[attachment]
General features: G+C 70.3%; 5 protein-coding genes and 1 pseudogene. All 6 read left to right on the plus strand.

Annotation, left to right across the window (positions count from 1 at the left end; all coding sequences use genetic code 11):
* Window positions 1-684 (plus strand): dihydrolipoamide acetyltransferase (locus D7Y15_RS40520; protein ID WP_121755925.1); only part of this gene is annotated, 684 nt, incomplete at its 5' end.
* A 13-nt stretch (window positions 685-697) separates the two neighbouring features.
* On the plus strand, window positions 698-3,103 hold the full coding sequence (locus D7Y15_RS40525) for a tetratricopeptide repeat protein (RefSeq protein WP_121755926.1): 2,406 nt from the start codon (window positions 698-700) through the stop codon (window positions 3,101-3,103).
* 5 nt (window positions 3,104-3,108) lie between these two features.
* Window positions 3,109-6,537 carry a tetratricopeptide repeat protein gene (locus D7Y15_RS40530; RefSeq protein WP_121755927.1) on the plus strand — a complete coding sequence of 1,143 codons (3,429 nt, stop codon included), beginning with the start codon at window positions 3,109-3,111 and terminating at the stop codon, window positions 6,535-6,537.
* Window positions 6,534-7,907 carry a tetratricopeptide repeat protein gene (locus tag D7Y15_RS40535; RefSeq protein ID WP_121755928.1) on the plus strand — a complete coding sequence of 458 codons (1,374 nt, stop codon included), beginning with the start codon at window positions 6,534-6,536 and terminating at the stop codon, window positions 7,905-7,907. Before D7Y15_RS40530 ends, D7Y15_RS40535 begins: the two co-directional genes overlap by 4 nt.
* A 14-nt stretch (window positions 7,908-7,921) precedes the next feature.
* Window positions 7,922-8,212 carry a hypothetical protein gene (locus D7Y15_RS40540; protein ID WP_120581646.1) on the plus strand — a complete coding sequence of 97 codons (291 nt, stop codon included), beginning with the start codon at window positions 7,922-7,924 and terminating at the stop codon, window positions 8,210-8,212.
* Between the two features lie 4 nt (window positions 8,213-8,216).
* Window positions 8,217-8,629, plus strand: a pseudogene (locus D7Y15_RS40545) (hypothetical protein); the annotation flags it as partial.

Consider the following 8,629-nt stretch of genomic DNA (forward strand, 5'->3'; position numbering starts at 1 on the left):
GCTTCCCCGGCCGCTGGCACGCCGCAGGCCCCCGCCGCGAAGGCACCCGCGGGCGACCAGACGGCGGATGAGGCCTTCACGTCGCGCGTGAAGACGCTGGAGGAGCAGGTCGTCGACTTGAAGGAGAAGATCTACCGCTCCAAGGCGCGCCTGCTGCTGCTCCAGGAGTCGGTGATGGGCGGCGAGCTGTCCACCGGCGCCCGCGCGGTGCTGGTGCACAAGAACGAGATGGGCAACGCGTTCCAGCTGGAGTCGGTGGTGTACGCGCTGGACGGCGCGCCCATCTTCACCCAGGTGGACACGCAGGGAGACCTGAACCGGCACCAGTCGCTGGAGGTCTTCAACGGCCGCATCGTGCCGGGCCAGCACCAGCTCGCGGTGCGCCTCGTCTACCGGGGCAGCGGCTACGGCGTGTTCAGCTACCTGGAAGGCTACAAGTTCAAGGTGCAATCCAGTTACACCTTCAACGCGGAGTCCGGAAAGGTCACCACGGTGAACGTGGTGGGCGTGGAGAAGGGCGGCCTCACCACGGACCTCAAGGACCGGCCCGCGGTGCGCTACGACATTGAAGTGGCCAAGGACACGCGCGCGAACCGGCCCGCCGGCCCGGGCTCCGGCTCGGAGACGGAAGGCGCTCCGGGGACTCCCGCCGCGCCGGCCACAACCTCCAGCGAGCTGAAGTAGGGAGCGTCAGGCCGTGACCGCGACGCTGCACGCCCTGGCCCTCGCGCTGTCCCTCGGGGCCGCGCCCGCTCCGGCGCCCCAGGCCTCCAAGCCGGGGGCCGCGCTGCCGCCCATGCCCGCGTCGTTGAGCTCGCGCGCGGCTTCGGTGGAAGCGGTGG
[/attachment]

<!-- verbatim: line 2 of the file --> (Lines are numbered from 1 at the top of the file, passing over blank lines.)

Annotation, left to right across the window (positions count from 1 at the left end; all coding sequences use genetic code 11):